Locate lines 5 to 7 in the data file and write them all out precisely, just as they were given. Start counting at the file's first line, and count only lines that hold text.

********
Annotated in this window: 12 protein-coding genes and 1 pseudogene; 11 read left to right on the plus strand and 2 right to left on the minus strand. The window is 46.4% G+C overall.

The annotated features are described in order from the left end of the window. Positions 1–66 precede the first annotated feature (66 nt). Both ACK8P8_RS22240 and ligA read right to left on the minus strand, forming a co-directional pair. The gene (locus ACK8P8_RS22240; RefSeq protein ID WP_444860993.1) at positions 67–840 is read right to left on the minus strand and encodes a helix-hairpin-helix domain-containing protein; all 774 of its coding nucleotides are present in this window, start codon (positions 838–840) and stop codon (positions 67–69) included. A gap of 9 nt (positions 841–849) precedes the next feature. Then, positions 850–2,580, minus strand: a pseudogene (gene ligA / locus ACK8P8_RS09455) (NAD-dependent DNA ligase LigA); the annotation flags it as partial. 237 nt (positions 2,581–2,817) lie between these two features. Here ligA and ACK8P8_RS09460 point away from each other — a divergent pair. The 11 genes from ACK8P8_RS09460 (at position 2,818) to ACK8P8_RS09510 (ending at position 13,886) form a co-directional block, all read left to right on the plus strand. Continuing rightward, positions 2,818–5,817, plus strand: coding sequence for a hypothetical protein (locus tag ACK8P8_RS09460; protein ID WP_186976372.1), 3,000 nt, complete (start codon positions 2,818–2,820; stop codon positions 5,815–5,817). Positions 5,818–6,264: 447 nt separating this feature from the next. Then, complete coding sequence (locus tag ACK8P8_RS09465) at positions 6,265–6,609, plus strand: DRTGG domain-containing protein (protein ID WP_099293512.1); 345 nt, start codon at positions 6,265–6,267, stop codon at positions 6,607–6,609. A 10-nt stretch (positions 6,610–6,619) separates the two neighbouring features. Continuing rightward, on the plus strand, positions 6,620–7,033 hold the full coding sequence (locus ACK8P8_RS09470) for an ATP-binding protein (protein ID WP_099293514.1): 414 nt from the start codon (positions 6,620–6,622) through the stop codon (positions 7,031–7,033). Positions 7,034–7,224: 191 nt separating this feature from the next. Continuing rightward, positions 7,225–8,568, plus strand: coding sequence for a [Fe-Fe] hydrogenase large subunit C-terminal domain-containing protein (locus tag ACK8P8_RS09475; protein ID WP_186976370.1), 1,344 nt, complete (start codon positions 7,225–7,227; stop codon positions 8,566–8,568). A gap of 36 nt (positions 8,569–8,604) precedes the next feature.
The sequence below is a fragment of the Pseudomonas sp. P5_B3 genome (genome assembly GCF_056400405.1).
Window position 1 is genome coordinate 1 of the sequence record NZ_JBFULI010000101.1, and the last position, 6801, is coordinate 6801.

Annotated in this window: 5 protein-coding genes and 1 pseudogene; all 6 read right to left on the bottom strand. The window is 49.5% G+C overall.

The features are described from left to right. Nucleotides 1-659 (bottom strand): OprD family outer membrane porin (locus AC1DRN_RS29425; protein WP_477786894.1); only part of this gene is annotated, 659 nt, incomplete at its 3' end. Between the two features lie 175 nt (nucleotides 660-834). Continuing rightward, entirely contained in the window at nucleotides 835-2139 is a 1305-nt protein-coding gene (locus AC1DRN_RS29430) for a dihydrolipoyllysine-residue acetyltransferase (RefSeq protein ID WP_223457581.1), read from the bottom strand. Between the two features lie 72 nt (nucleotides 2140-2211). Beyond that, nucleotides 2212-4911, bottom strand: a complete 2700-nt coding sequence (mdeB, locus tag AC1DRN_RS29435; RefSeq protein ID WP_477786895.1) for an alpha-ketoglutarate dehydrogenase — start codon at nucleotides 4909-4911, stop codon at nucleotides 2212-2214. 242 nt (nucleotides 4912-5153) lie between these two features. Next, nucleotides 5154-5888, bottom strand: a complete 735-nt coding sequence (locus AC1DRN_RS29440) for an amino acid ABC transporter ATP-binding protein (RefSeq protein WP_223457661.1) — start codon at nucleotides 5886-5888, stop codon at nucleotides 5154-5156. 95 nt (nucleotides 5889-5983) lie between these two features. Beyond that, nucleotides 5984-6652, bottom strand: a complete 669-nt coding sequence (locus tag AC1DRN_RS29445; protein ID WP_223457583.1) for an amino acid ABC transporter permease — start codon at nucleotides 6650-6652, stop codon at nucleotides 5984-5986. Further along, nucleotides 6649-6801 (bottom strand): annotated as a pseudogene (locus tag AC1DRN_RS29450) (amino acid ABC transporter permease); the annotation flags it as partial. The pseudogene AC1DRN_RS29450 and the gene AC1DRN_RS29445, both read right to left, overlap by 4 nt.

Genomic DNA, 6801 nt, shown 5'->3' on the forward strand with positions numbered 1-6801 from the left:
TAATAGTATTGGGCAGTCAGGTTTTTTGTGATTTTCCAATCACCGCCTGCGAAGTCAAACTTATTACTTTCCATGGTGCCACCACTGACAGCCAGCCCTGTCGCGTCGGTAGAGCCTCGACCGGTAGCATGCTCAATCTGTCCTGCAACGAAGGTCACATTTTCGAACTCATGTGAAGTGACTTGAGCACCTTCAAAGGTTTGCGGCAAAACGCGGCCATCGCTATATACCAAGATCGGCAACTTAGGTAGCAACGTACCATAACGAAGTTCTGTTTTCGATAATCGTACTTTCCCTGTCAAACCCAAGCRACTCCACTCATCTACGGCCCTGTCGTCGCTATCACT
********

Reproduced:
Annotated in this window: 5 protein-coding genes and 1 pseudogene; all 6 read right to left on the bottom strand. The window is 49.5% G+C overall.

The features are described from left to right. Nucleotides 1-659 (bottom strand): OprD family outer membrane porin (locus AC1DRN_RS29425; protein WP_477786894.1); only part of this gene is annotated, 659 nt, incomplete at its 3' end. Between the two features lie 175 nt (nucleotides 660-834). Continuing rightward, entirely contained in the window at nucleotides 835-2139 is a 1305-nt protein-coding gene (locus AC1DRN_RS29430) for a dihydrolipoyllysine-residue acetyltransferase (RefSeq protein ID WP_223457581.1), read from the bottom strand. Between the two features lie 72 nt (nucleotides 2140-2211). Beyond that, nucleotides 2212-4911, bottom strand: a complete 2700-nt coding sequence (mdeB, locus tag AC1DRN_RS29435; RefSeq protein ID WP_477786895.1) for an alpha-ketoglutarate dehydrogenase — start codon at nucleotides 4909-4911, stop codon at nucleotides 2212-2214. 242 nt (nucleotides 4912-5153) lie between these two features. Next, nucleotides 5154-5888, bottom strand: a complete 735-nt coding sequence (locus AC1DRN_RS29440) for an amino acid ABC transporter ATP-binding protein (RefSeq protein WP_223457661.1) — start codon at nucleotides 5886-5888, stop codon at nucleotides 5154-5156. 95 nt (nucleotides 5889-5983) lie between these two features. Beyond that, nucleotides 5984-6652, bottom strand: a complete 669-nt coding sequence (locus tag AC1DRN_RS29445; protein ID WP_223457583.1) for an amino acid ABC transporter permease — start codon at nucleotides 6650-6652, stop codon at nucleotides 5984-5986. Further along, nucleotides 6649-6801 (bottom strand): annotated as a pseudogene (locus tag AC1DRN_RS29450) (amino acid ABC transporter permease); the annotation flags it as partial. The pseudogene AC1DRN_RS29450 and the gene AC1DRN_RS29445, both read right to left, overlap by 4 nt.

Genomic DNA, 6801 nt, shown 5'->3' on the forward strand with positions numbered 1-6801 from the left: